I think I hear the boy tossing and turning. I’m gonna go see to him. I’ve grown weary of weeping over my keyboard anyhow.

This was me a few days ago

You know, for the record.

Saturday, March 05, 2016

The five stages of Trump

It’s impossible to discuss this election cycle—by which of course I mean the unexpected viability of Donald Trump’s shockingly repugnant candidacy—and the Republican primary voters who are hurtling Trump toward the nomination without resorting to what would usually be considered ad hominem attacks. This is because two of the three things all Trump supporters seem to have in common is that they’re angry, and can only be objectively described as stupid.

Perhaps they’re gullible, too, but they’re mainly pissed off and in no mood to critically analyze any kind of empirical data, which makes for a misguided and ill-informed constituency. Perfect for a snake oil salesman like Trump.

For context, I live in an extremely god-guns-and-guts part of the country, and not a single conservative of my acquaintance is a Trump supporter. [Note: all I have in this state are conservative friends, so this is a rather large cross-section of the community we’re talking about here.] From the quiet one who sits at the end of the bench and doesn’t talk much, to the one who believes Hillary should be in jail due to the trail of bodies in her wake (“Wake up, Fang!”), nobody likes Trump. Where the hell are all his supporters coming from?

In interviews, many of these people have said they like Mr. Trump—for president, mind you—because he had a reality-tv show they enjoyed for many years. They’ve had him in their front room, he’s funny, he’s familiar; he’s their TV friend! Most of the other man-on-the-street Trump supporters featured on various media platforms just repeat assorted applause lines from Trump stump speeches: PC is bad, strong is good, failing is bad, America is failing! All his enemies are jealous of his wealth because they’re losers and have tiny dicks, etc.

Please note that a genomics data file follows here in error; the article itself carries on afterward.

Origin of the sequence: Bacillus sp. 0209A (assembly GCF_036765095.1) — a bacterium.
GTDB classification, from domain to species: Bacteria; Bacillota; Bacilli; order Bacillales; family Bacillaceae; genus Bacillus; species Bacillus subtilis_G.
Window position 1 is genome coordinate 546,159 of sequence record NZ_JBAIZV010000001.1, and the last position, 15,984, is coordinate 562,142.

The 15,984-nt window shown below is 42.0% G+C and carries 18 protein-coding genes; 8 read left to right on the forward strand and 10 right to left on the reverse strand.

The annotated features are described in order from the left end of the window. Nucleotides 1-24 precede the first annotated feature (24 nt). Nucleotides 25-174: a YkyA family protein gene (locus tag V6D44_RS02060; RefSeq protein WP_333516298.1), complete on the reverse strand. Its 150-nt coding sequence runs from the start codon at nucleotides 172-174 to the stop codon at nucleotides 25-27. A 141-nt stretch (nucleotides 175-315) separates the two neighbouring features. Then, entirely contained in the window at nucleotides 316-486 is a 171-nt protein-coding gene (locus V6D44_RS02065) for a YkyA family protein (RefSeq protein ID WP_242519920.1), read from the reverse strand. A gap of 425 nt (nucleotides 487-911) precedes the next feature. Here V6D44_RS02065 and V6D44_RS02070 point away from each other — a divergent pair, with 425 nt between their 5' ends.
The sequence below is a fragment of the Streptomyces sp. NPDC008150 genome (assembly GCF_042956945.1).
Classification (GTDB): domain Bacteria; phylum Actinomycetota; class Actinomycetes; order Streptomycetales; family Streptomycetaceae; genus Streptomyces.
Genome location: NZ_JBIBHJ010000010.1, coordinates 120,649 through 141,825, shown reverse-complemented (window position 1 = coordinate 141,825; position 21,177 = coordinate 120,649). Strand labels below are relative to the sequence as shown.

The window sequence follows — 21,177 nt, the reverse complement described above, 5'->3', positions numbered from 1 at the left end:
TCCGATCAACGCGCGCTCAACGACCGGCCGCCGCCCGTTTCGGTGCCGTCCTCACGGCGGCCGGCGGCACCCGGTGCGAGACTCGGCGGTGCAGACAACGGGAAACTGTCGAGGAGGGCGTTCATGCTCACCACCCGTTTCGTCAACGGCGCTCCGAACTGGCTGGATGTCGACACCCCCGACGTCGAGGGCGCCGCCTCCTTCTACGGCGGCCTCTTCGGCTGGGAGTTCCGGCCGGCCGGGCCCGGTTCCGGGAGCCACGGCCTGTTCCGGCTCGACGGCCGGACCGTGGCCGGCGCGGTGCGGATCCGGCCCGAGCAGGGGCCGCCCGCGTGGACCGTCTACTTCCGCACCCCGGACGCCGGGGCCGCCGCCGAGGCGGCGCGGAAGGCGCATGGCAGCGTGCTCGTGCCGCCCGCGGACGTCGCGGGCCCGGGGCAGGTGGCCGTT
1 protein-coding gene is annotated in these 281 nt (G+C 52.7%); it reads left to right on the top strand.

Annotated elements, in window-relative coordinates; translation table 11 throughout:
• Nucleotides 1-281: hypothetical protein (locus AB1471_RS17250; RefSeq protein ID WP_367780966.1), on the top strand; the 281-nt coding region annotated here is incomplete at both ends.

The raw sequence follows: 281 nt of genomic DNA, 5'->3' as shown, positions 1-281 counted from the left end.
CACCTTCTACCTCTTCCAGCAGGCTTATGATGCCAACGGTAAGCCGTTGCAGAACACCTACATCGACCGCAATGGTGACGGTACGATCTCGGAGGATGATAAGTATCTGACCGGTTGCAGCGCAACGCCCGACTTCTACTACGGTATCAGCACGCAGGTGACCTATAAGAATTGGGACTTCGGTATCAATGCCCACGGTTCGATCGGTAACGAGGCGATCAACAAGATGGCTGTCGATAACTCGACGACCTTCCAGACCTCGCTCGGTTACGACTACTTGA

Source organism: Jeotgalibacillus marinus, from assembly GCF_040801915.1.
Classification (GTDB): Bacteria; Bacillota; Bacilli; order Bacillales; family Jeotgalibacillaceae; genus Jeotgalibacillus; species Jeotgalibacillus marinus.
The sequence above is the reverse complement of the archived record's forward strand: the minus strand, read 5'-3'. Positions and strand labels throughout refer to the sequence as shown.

You know, an R-rated version of the kind of set-up/knock-down insult comedy that used to be the staple of family hour on ABC. Except now it leads the news every night.

Judging by everything I’ve heard Trump’s enthusiastic fans say to anyone with a camera and time to be yelled at, the third thing Trump voters have in common is that none of them are perceptive enough to know when someone is looking them in the face and telling whoppers. Not even when video evidence surfaces, on issue after issue, providing empirical proof of the fact of his repeated falsehoods, the boldness of Trump’s prevarications. Not even when he gets in front of a roomful of evangelical voters to profess his long- and deeply-held Christian faith, then quotes a passage from “Two Corinthians,” a mispronunciation no one who has ever seen the inside a Christian house of worship would ever make.